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A former exotic dancer Anna Nobili performed a religious dance for an audience of cardinals and bishops which involved her twirling around a wooden crucifix.

Pope orders closure of Monastery after lap-dancing nun performance

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A former exotic dancer Anna Nobili performed a religious dance for an audience of cardinals and bishops which involved her twirling around a wooden crucifix.

The Pope has ordered the closure of a 500-year-old Roman monastery, displacing it’s monks after  they hosted a performance by a lap-dancer-turned-nun and the famed musician Madonna.

Benedict XVI ordered the closure of the Holy Cross in Jerusalem which is home to prized Roman Catholic Church relics due to “financial and liturgical irregularities", a Vatican spokesman told The Daily Telegraph.

As a result its 20 Cistercian monks are being transferred to monasteries around Italy, after it was revealed their “lifestyles” were “not in keeping” with Church doctrine.

The closure of the monastery marks the end of a religious presence on the site, which dates back five centuries. The historic religious site dates back to 320 AD, when it was founded by the Emperor Constantine, St Helena, who  is said to have brought back the relics from the Holy Land.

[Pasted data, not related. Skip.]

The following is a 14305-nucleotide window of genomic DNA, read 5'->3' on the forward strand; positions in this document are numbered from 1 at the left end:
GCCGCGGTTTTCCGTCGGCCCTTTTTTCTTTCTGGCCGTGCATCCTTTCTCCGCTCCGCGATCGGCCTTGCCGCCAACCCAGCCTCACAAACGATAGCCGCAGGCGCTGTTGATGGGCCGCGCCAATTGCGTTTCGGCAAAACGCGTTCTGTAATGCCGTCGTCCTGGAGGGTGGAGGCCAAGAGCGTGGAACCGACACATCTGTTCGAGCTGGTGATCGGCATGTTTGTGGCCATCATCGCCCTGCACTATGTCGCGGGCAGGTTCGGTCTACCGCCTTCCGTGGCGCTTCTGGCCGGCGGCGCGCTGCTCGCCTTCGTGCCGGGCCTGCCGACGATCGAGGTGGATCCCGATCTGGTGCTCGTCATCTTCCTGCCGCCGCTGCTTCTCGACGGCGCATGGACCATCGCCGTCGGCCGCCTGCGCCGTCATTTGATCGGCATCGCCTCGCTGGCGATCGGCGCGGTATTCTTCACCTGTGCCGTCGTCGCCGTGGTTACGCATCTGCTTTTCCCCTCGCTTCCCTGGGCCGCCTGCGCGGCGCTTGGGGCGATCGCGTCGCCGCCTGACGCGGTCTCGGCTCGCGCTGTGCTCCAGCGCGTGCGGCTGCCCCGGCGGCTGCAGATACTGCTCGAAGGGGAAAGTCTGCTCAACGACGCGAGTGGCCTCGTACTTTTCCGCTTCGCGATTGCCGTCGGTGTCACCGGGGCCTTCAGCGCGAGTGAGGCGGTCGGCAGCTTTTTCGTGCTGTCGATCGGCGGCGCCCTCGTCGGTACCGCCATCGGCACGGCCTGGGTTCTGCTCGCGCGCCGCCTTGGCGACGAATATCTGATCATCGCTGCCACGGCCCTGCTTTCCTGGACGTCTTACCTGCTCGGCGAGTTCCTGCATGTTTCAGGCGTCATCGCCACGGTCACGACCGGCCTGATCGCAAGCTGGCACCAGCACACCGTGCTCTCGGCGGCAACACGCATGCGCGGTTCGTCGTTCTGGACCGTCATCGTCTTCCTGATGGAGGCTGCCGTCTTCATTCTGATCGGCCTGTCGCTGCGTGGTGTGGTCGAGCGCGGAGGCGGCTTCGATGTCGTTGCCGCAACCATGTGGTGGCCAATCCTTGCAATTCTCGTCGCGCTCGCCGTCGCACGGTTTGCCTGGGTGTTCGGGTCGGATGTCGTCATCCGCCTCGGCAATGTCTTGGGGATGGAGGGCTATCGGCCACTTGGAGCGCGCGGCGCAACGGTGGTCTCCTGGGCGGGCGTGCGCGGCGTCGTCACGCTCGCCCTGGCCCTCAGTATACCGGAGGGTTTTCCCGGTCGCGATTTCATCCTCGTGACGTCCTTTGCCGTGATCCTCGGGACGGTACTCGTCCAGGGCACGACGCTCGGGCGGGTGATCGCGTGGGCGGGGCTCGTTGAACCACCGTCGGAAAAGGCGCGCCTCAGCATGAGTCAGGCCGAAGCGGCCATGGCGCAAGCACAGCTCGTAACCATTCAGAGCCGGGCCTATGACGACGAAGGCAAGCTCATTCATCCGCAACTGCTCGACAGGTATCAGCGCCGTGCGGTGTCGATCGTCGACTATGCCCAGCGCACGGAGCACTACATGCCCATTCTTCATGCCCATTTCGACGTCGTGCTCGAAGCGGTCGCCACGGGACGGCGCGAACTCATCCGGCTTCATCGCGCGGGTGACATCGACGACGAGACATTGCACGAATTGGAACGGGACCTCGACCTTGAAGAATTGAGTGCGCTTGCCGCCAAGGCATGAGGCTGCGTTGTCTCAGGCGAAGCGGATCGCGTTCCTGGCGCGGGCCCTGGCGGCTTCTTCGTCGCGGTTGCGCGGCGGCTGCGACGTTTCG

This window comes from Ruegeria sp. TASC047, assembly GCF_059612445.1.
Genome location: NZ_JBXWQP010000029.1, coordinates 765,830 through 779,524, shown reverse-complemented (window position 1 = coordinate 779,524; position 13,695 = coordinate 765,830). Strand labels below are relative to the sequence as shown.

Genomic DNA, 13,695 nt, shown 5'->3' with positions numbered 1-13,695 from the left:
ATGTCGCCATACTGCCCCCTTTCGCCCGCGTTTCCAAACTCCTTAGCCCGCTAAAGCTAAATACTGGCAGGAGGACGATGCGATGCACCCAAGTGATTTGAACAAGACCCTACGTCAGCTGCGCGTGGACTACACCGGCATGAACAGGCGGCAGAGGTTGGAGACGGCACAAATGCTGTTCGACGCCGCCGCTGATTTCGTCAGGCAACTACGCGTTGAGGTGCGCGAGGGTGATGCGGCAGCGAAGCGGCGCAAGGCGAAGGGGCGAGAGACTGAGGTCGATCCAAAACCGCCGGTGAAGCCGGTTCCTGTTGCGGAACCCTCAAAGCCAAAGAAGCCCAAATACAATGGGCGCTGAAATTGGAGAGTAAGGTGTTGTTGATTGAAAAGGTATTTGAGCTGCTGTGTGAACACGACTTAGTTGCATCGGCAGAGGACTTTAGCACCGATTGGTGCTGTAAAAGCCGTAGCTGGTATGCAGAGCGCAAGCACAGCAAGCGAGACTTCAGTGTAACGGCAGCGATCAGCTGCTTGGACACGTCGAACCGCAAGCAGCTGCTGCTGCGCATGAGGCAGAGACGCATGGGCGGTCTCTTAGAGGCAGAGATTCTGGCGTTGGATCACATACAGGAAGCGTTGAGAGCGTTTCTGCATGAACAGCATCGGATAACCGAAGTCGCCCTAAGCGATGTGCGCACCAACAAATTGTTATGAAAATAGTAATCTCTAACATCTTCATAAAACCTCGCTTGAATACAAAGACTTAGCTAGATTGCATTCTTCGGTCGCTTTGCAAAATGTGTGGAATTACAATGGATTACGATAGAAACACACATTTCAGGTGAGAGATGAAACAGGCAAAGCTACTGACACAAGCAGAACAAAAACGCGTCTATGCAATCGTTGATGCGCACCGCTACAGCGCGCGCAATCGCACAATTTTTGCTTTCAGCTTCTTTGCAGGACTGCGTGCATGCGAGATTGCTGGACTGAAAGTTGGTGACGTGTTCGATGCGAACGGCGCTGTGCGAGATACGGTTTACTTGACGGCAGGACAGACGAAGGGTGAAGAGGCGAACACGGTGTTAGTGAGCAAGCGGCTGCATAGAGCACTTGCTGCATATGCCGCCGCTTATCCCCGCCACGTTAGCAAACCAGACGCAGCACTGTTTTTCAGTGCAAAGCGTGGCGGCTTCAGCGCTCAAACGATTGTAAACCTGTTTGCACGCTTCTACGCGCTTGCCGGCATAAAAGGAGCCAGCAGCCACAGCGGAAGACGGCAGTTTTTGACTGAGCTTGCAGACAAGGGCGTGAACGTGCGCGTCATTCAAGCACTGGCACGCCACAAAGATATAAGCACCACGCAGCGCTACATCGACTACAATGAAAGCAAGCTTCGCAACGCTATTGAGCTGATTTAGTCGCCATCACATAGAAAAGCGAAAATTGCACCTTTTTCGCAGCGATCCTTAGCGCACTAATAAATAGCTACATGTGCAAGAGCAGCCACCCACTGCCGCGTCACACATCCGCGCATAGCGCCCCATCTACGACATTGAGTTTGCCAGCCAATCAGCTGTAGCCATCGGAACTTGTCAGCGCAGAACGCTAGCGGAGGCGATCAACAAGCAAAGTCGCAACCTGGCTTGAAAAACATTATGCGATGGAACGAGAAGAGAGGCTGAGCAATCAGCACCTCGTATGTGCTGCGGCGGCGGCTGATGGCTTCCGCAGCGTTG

The monks involved reportedly demonstrated a "questionable behaviour and a lack of moral discipline".

In recent years the monastery was accused of courting wealthy celebrities such as Gloria Estefan and Madonna.

During a visit to Rome in 2008, Madonna performed a concert  and meditated in front of the relics.

A former exotic dancer Anna Nobili performed a religious dance for an audience of cardinals and bishops which involved her twirling around a wooden crucifix.

Nobili described herself as a “ballerina for God” after swapping her high heels for a nuns habit and being “reborn” by her new-found faith in God.

An official investigation was ordered by the Pope, known as the Apostolic Visit. The findings were sent to  the Congregation for Institutes of Consecrated Life and later the pope ordered the monastery to be closed.

The results in the inquiry were not made public and the Vatican refused to elaborate.
Father Ciro Benedettini, a Vatican spokesman, told the Daily Telegraph the monks had been guilty of "financial irregularities and liturgical abuses".

"Their lifestyles were not in keeping with what one would expect of monks," he added.

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